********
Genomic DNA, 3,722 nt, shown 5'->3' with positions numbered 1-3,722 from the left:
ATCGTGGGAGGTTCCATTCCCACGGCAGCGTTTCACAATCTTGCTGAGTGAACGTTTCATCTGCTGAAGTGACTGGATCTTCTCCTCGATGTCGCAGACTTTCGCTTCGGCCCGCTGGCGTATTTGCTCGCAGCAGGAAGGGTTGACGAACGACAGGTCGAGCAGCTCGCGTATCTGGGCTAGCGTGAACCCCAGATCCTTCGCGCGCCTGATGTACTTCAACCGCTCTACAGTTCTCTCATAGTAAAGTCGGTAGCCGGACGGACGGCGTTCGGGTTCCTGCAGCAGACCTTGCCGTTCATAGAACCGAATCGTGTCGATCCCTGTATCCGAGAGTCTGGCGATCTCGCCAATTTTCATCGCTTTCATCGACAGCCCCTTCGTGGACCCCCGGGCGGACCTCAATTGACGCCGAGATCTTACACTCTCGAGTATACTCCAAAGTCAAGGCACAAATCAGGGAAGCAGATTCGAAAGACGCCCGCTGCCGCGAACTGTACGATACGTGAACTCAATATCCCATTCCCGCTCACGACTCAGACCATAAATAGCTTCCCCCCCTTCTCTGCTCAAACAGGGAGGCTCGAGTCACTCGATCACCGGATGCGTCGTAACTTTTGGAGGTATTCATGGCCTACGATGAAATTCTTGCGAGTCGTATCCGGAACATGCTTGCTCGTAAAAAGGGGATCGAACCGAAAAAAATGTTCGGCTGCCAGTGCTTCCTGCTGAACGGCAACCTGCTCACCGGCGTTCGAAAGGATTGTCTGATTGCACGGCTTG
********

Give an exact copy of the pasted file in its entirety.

Genomic DNA, 3,722 nt, shown 5'->3' with positions numbered 1-3,722 from the left:
ATCGTGGGAGGTTCCATTCCCACGGCAGCGTTTCACAATCTTGCTGAGTGAACGTTTCATCTGCTGAAGTGACTGGATCTTCTCCTCGATGTCGCAGACTTTCGCTTCGGCCCGCTGGCGTATTTGCTCGCAGCAGGAAGGGTTGACGAACGACAGGTCGAGCAGCTCGCGTATCTGGGCTAGCGTGAACCCCAGATCCTTCGCGCGCCTGATGTACTTCAACCGCTCTACAGTTCTCTCATAGTAAAGTCGGTAGCCGGACGGACGGCGTTCGGGTTCCTGCAGCAGACCTTGCCGTTCATAGAACCGAATCGTGTCGATCCCTGTATCCGAGAGTCTGGCGATCTCGCCAATTTTCATCGCTTTCATCGACAGCCCCTTCGTGGACCCCCGGGCGGACCTCAATTGACGCCGAGATCTTACACTCTCGAGTATACTCCAAAGTCAAGGCACAAATCAGGGAAGCAGATTCGAAAGACGCCCGCTGCCGCGAACTGTACGATACGTGAACTCAATATCCCATTCCCGCTCACGACTCAGACCATAAATAGCTTCCCCCCCTTCTCTGCTCAAACAGGGAGGCTCGAGTCACTCGATCACCGGATGCGTCGTAACTTTTGGAGGTATTCATGGCCTACGATGAAATTCTTGCGAGTCGTATCCGGAACATGCTTGCTCGTAAAAAGGGGATCGAACCGAAAAAAATGTTCGGCTGCCAGTGCTTCCTGCTGAACGGCAACCTGCTCACCGGCGTTCGAAAGGATTGTCTGATTGCACGGCTTG